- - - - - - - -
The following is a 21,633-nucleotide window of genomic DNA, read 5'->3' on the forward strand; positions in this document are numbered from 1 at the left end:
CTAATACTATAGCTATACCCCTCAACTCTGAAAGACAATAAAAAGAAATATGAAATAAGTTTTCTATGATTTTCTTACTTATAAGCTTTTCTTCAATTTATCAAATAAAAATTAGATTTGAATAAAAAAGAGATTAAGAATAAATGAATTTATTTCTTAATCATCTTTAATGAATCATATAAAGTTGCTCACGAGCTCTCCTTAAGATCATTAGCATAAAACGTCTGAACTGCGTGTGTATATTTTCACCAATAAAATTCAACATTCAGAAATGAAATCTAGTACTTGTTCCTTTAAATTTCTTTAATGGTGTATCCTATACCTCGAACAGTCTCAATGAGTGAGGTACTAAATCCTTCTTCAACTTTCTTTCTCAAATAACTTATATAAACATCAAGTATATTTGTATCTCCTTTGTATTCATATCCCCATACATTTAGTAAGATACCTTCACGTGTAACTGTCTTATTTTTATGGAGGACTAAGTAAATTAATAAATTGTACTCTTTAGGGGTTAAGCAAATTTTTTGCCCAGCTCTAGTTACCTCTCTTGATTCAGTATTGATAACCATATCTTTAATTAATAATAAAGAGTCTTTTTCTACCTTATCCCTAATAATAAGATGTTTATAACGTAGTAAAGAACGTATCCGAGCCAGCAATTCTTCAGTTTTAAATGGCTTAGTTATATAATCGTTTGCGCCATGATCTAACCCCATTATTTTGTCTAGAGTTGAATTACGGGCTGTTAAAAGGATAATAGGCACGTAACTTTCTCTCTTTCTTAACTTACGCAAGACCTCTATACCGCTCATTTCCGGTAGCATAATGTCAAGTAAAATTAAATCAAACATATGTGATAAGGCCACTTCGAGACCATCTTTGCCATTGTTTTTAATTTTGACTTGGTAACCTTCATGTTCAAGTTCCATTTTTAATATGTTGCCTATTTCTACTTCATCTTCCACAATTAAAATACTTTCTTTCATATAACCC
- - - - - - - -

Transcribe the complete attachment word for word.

The following is a 21,633-nucleotide window of genomic DNA, read 5'->3' on the forward strand; positions in this document are numbered from 1 at the left end:
CTAATACTATAGCTATACCCCTCAACTCTGAAAGACAATAAAAAGAAATATGAAATAAGTTTTCTATGATTTTCTTACTTATAAGCTTTTCTTCAATTTATCAAATAAAAATTAGATTTGAATAAAAAAGAGATTAAGAATAAATGAATTTATTTCTTAATCATCTTTAATGAATCATATAAAGTTGCTCACGAGCTCTCCTTAAGATCATTAGCATAAAACGTCTGAACTGCGTGTGTATATTTTCACCAATAAAATTCAACATTCAGAAATGAAATCTAGTACTTGTTCCTTTAAATTTCTTTAATGGTGTATCCTATACCTCGAACAGTCTCAATGAGTGAGGTACTAAATCCTTCTTCAACTTTCTTTCTCAAATAACTTATATAAACATCAAGTATATTTGTATCTCCTTTGTATTCATATCCCCATACATTTAGTAAGATACCTTCACGTGTAACTGTCTTATTTTTATGGAGGACTAAGTAAATTAATAAATTGTACTCTTTAGGGGTTAAGCAAATTTTTTGCCCAGCTCTAGTTACCTCTCTTGATTCAGTATTGATAACCATATCTTTAATTAATAATAAAGAGTCTTTTTCTACCTTATCCCTAATAATAAGATGTTTATAACGTAGTAAAGAACGTATCCGAGCCAGCAATTCTTCAGTTTTAAATGGCTTAGTTATATAATCGTTTGCGCCATGATCTAACCCCATTATTTTGTCTAGAGTTGAATTACGGGCTGTTAAAAGGATAATAGGCACGTAACTTTCTCTCTTTCTTAACTTACGCAAGACCTCTATACCGCTCATTTCCGGTAGCATAATGTCAAGTAAAATTAAATCAAACATATGTGATAAGGCCACTTCGAGACCATCTTTGCCATTGTTTTTAATTTTGACTTGGTAACCTTCATGTTCAAGTTCCATTTTTAATATGTTGCCTATTTCTACTTCATCTTCCACAATTAAAATACTTTCTTTCATATAACCC